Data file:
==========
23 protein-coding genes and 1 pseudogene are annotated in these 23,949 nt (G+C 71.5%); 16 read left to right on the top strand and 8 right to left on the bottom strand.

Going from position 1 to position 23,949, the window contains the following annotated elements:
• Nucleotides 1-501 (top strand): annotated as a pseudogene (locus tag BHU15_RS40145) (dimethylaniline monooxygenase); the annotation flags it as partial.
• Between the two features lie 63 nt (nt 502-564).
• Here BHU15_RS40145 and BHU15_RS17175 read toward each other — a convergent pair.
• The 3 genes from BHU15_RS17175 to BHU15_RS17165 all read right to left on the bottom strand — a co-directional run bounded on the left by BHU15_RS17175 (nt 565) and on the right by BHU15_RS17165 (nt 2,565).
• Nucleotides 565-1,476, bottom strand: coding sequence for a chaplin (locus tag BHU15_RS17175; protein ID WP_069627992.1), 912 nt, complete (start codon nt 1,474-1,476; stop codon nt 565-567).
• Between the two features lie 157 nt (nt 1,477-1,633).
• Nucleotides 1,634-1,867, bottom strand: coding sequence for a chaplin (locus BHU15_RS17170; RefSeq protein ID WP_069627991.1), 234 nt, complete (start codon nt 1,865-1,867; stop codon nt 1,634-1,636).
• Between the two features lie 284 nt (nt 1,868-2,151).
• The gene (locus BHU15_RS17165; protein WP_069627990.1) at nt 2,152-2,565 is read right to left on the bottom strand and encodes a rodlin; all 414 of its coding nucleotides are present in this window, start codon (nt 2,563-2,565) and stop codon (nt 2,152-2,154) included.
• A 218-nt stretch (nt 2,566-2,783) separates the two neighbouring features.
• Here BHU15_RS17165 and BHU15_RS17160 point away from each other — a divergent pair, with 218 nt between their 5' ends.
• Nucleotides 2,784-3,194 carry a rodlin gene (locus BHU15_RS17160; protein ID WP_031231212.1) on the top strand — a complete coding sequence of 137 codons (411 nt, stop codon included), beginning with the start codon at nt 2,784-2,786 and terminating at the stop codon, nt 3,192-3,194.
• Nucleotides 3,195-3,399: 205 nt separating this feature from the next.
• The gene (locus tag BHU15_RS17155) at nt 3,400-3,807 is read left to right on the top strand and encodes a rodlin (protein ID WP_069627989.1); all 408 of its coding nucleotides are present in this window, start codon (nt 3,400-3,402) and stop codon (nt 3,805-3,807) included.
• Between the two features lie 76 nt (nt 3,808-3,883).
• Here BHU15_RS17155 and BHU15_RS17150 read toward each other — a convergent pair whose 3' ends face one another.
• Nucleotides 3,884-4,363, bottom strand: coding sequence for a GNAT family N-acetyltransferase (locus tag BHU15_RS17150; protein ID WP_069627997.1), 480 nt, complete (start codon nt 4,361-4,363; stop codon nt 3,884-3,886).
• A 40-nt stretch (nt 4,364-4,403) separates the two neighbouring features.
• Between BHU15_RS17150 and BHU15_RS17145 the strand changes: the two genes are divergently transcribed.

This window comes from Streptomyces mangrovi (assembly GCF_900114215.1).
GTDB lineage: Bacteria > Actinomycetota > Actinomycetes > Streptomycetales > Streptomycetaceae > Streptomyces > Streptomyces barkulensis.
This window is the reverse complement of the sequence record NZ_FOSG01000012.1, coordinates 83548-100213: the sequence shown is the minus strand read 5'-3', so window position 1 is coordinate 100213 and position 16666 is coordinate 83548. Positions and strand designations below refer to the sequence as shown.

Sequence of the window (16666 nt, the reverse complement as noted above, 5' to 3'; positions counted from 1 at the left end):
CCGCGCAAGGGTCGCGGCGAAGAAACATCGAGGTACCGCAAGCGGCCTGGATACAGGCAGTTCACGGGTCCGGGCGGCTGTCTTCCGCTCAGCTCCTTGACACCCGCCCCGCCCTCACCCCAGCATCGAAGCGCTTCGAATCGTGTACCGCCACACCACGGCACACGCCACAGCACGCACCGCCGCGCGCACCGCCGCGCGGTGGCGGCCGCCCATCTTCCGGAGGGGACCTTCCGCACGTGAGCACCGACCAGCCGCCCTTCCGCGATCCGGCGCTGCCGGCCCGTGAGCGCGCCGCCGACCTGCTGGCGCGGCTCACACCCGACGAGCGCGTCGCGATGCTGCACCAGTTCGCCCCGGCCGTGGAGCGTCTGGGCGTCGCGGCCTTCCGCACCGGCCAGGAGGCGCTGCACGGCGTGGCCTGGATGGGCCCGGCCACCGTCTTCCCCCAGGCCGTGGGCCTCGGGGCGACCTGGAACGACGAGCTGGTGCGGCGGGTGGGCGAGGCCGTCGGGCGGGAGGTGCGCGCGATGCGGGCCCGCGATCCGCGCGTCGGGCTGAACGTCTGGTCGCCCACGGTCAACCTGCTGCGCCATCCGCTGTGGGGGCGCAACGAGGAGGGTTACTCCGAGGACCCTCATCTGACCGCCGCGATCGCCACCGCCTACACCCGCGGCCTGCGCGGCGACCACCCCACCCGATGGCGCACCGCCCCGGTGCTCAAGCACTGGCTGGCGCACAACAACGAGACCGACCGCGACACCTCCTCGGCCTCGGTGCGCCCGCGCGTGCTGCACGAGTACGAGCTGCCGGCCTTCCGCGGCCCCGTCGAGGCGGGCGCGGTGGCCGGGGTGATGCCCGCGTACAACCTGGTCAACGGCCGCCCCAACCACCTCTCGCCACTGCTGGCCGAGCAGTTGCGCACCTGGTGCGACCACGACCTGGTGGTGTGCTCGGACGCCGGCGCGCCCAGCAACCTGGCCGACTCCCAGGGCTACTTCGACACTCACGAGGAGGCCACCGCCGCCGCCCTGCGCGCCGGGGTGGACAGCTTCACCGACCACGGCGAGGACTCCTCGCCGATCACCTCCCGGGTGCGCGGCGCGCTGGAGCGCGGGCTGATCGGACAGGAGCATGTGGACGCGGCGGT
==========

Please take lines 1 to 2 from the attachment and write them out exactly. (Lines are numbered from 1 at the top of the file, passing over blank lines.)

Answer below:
23 protein-coding genes and 1 pseudogene are annotated in these 23,949 nt (G+C 71.5%); 16 read left to right on the top strand and 8 right to left on the bottom strand.

Going from position 1 to position 23,949, the window contains the following annotated elements: